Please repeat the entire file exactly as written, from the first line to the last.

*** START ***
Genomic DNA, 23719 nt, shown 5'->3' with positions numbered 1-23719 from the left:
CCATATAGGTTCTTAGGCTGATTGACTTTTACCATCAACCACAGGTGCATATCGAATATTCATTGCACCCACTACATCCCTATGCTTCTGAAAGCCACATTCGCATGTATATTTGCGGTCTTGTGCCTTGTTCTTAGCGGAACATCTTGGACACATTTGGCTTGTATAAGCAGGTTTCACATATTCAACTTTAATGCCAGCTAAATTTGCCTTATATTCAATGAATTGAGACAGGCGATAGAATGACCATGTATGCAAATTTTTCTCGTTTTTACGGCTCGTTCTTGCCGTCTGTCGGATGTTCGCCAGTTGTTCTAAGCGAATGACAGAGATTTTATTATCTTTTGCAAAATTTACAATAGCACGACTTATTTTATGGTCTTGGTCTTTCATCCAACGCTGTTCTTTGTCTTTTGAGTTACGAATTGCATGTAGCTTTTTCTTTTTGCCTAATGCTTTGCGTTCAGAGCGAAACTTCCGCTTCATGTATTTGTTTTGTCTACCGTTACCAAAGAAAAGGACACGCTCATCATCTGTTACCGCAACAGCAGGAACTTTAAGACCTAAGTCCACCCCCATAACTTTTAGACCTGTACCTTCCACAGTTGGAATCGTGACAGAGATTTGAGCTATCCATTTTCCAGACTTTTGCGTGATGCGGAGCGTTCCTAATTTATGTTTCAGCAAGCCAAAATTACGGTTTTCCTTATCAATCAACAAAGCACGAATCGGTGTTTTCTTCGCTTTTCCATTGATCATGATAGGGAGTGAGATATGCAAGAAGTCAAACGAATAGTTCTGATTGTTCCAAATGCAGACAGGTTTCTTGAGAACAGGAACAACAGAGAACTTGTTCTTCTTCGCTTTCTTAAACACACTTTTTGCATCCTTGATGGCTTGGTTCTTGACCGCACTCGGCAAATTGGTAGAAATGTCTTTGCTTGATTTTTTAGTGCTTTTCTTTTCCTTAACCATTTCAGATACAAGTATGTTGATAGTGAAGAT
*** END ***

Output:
Genomic DNA, 23719 nt, shown 5'->3' with positions numbered 1-23719 from the left:
CCATATAGGTTCTTAGGCTGATTGACTTTTACCATCAACCACAGGTGCATATCGAATATTCATTGCACCCACTACATCCCTATGCTTCTGAAAGCCACATTCGCATGTATATTTGCGGTCTTGTGCCTTGTTCTTAGCGGAACATCTTGGACACATTTGGCTTGTATAAGCAGGTTTCACATATTCAACTTTAATGCCAGCTAAATTTGCCTTATATTCAATGAATTGAGACAGGCGATAGAATGACCATGTATGCAAATTTTTCTCGTTTTTACGGCTCGTTCTTGCCGTCTGTCGGATGTTCGCCAGTTGTTCTAAGCGAATGACAGAGATTTTATTATCTTTTGCAAAATTTACAATAGCACGACTTATTTTATGGTCTTGGTCTTTCATCCAACGCTGTTCTTTGTCTTTTGAGTTACGAATTGCATGTAGCTTTTTCTTTTTGCCTAATGCTTTGCGTTCAGAGCGAAACTTCCGCTTCATGTATTTGTTTTGTCTACCGTTACCAAAGAAAAGGACACGCTCATCATCTGTTACCGCAACAGCAGGAACTTTAAGACCTAAGTCCACCCCCATAACTTTTAGACCTGTACCTTCCACAGTTGGAATCGTGACAGAGATTTGAGCTATCCATTTTCCAGACTTTTGCGTGATGCGGAGCGTTCCTAATTTATGTTTCAGCAAGCCAAAATTACGGTTTTCCTTATCAATCAACAAAGCACGAATCGGTGTTTTCTTCGCTTTTCCATTGATCATGATAGGGAGTGAGATATGCAAGAAGTCAAACGAATAGTTCTGATTGTTCCAAATGCAGACAGGTTTCTTGAGAACAGGAACAACAGAGAACTTGTTCTTCTTCGCTTTCTTAAACACACTTTTTGCATCCTTGATGGCTTGGTTCTTGACCGCACTCGGCAAATTGGTAGAAATGTCTTTGCTTGATTTTTTAGTGCTTTTCTTTTCCTTAACCATTTCAGATACAAGTATGTTGATAGTGAAGAT